This first spec at the Heritage Crossing is 70% occupied

CHICAGO—Spec developments have begun springing up across the metropolitan region, and some developers have also decided to launch these projects in new, nearly-vacant areas just beyond dense submarkets like the I-55 corridor.

ML Realty Partners LLC, for example, opened a spec building last year at its new Heritage Crossing Corporate Center, a 228-acre business park located in suburban Lockport, south of the I-55 corridor along I-355, and tenants now occupy about 70% of its 121,800-square-feet. And as reported in GlobeSt.com last week, company officials say they will launch two more specs at the same location, one with identical dimensions, and another distribution facility that will have 500,000-square-feet. They hope to break ground in the spring.

“The experience with the first building has been pleasant, and that certainly helped us decide to begin the other two,” Pete Harmon, ML Realty’s executive vice president, tells GlobeSt.com. “But the long-term prospect for the I-355 corridor also made it very appealing.”

Unlike the I-55 corridor, this area at the I-355 and 143rd St. interchange allows developers to amass large pieces of property that can host a diverse range of building types, Harmon adds. The Heritage center could eventually hold 2.5-million-square-feet. And the interchange gives tenants superior access to transportation routes. “That was certainly the catalyst for us to start looking at this new parcel.”

Twenty years ago, he says, it was hard to imagine that developers would fill up the land around Weber Rd. and I-55 with distribution, logistics and other industrial structures. But the present density of that industrial area made it inevitable that developers would have to push out its boundaries.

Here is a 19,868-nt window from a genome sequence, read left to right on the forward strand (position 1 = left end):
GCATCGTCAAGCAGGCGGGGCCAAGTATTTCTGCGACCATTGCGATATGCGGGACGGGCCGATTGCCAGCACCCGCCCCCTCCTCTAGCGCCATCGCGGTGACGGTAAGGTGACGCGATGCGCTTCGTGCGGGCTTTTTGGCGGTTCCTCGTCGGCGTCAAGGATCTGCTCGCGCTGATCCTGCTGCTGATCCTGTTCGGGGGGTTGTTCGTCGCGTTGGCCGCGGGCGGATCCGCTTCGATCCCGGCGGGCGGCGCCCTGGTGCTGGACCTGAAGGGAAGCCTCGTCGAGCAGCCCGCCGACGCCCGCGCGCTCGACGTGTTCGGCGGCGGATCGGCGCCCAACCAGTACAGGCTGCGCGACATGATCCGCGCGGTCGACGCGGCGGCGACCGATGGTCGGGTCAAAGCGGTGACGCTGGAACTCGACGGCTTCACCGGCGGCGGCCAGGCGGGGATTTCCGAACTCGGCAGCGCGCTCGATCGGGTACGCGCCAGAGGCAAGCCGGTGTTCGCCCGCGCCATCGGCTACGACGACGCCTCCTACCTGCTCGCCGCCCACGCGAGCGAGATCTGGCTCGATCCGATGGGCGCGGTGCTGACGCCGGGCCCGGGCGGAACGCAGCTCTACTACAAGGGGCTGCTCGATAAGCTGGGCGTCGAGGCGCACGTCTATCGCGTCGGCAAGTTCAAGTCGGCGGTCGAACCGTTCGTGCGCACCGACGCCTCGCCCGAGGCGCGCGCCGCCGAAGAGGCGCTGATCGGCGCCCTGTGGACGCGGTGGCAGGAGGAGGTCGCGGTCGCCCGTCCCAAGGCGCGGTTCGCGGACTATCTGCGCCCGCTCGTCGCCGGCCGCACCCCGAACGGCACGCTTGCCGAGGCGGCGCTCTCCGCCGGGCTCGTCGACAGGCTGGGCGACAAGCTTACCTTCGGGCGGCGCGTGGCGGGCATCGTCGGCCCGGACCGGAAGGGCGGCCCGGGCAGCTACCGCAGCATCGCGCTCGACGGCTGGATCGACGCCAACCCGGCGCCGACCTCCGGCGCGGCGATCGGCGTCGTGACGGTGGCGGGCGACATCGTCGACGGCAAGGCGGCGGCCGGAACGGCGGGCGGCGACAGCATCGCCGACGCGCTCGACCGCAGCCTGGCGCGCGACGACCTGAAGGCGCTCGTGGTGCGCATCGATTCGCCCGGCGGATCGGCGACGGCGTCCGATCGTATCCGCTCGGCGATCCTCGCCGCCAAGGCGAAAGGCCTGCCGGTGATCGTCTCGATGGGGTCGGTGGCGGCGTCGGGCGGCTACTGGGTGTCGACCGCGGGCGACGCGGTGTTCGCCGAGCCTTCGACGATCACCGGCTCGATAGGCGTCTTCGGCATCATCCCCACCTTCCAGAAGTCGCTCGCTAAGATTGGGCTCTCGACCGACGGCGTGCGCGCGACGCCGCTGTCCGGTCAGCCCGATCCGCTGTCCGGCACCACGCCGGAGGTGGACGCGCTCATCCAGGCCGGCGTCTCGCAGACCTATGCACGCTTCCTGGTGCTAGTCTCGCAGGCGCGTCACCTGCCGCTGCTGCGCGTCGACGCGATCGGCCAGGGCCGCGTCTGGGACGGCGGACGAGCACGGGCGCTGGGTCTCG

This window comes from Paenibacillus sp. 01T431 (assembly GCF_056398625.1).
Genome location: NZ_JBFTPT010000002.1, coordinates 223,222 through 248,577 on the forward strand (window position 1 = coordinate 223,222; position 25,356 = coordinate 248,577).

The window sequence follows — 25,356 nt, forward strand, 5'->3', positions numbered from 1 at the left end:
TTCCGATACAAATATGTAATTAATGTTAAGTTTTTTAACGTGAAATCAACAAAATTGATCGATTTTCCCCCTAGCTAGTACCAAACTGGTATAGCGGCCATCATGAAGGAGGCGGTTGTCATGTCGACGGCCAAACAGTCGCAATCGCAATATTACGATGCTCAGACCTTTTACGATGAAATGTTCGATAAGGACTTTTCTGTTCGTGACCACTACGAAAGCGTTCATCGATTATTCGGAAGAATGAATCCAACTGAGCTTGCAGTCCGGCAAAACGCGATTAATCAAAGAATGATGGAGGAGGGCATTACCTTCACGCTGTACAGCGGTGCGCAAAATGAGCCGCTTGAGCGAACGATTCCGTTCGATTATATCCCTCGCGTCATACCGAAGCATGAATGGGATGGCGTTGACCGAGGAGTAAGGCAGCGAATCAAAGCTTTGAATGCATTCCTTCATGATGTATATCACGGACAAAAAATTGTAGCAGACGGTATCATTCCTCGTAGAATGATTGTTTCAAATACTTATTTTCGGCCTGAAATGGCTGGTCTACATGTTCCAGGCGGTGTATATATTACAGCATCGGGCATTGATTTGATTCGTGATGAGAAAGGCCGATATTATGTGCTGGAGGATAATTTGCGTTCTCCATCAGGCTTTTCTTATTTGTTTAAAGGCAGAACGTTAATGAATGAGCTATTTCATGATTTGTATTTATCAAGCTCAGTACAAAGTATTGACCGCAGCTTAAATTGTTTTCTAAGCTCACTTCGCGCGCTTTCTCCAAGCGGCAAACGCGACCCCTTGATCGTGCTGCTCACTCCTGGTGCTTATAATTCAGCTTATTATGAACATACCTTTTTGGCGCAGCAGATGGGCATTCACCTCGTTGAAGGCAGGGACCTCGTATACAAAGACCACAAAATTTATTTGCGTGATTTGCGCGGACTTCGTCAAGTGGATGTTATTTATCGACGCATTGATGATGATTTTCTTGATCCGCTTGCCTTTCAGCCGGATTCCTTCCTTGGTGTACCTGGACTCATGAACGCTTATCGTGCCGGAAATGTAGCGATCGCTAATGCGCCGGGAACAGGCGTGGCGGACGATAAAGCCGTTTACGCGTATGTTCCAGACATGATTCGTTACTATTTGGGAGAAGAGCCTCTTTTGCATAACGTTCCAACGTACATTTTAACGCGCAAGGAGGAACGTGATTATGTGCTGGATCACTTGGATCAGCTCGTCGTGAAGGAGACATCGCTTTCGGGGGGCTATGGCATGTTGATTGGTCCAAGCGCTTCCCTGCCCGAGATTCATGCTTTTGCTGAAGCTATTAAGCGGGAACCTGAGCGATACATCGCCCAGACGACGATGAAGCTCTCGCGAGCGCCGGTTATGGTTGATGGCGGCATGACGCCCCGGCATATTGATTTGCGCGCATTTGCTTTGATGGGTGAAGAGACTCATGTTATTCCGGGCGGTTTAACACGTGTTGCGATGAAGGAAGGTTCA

“The market has proven itself time and time again, so what you’re seeing now is the next phase in its growth,” Harmon says. “This is what I would call the I-355 submarket of the I-55 submarket.”

“Right now, there are zero options for tenants in this submarket looking for 500,000-square-feet,” he adds, which strengthened ML Realty’s confidence that a 500,000-square-foot spec would attract sufficient tenants. Furthermore, the smaller structure will have a 30′ clear height, and the big spec will have a 32′ height, another factor that should distinguish the buildings from older product nearby, much of which have 24′ to 28′ heights.       

“The Chicago market is deep with quality tenants,” Harmon believes, and its dense networks of railways, roads and airports should keep it a vibrant market for distribution and logistics. “We can certainly hold our own with Long Beach and the other ports on the West Coast. We’re definitely still in the recovery mode, but I contend that deals are out there.”